Some Montana hunters are questioning a state study to to look at shooting brucellosis-infected elk.

From this story in the Helena Independent Record:
_A study that could end with the state-sanctioned killing of elk infected with brucellosis in Montana is raising concerns among some Helena hunters. The Helena Hunters and Anglers are holding a meeting on Dec. 1 and have asked two Montana Fish, Wildlife and Parks representatives to explain the five-year program, which is slated to begin at the end of January. “We just want to get it all on top of the table and start talking about some things,” said Jim Posewitz. “We haven’t seen an EA (environmental assessment) of this thing, and it seems like it’s been kind of a stealth effort. They’re not keeping it a secret, but they’re not publicizing it in front of people.”
_According to Ken McDonald, FWP wildlife bureau chief, the study is meant to better learn the extent of brucellosis in the elk population and what impact, if any, it has on elk. Brucellosis is known to cause cattle to abort their fetuses and if it’s detected in a herd all of the animals are killed. Yet while it’s carried by bison — which got the disease from imported cattle — Yellowstone buffalo have a natural immunity to brucellosis and don’t typically abort their calves. While brucellosis in elk has been looked at in one form or another for the past 30 years, it hasn’t been explored in a manner that involves some statistically valid sampling. McDonald noted that in the past 10 years, hunters have sent them blood from cow elk they’ve harvested, but he said the samples were too widespread to give them much information.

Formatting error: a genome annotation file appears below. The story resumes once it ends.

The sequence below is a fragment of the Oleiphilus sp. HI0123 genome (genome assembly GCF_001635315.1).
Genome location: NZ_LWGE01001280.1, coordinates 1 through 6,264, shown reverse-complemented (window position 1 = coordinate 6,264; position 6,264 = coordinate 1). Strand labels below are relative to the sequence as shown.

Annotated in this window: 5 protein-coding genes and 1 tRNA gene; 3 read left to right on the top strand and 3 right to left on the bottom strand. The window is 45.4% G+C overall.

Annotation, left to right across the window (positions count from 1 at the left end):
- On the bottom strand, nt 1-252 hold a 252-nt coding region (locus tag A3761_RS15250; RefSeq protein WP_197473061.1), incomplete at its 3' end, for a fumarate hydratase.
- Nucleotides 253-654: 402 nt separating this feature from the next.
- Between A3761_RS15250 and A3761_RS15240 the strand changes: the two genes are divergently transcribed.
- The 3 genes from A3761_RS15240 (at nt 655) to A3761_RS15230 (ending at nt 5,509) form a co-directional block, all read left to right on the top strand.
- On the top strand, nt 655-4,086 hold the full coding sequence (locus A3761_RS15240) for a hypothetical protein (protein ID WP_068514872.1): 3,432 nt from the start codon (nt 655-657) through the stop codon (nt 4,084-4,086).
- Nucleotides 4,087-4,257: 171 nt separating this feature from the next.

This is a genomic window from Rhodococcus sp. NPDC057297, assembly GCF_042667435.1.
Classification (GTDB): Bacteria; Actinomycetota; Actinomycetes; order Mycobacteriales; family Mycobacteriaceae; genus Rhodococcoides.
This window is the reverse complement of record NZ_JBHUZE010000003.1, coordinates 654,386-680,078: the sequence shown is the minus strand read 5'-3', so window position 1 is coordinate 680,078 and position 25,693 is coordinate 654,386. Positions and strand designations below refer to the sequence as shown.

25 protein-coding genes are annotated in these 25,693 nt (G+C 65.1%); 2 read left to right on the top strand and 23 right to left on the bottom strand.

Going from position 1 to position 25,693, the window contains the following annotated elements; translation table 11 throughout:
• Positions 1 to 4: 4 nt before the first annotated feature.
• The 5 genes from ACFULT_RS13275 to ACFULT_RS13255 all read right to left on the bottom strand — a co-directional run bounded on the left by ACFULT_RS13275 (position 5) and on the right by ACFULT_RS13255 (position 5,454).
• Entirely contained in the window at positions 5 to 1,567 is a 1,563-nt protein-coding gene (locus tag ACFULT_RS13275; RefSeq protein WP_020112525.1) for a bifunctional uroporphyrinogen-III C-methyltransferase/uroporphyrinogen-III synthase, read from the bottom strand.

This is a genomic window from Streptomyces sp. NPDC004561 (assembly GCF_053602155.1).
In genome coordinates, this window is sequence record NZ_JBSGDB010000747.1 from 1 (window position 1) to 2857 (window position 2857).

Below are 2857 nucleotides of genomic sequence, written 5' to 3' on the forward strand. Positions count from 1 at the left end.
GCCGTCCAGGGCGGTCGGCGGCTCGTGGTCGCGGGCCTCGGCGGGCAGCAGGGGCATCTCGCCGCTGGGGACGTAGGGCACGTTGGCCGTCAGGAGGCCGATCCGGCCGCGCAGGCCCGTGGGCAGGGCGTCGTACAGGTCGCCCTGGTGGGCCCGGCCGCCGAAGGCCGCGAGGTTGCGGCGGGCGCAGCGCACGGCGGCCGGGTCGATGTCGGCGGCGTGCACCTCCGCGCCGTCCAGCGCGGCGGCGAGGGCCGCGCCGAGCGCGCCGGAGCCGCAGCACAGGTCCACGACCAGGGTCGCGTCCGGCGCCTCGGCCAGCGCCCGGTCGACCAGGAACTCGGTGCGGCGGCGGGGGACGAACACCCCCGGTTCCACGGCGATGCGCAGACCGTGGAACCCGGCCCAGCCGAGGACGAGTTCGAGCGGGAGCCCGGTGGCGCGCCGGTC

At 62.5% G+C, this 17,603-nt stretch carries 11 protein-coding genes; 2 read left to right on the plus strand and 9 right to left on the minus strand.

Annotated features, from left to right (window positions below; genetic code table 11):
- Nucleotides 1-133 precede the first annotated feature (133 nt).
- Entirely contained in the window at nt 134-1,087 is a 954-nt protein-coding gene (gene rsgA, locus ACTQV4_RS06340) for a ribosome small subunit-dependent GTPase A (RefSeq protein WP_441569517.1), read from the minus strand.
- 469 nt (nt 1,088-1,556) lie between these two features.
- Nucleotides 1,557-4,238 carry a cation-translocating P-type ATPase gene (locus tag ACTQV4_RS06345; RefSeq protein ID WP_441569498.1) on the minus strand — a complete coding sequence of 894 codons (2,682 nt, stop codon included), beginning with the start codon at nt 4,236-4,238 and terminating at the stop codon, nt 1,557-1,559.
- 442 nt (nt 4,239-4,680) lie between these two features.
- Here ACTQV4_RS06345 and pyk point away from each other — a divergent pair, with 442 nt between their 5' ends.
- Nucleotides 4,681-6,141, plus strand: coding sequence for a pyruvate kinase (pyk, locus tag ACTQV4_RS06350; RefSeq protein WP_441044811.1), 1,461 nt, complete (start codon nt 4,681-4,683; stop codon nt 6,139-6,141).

“…Posewitz’ group understands the value of learning more about the disease, but they fear FWP is taking a “giant leap” toward treating Yellowstone area elk in a fashion similar to how bison are treated — in certain places and at certain times, those that try to leave the park are rounded up, tested and, if the results are positive, slaughtered to prevent contact with livestock. They believe this is the first time that resident elk will be captured, tested and slaughtered in Montana to protect livestock from possible exposure to brucellosis.

McDonald said his agency always is concerned about killing elk, but this will be done only for research purposes._

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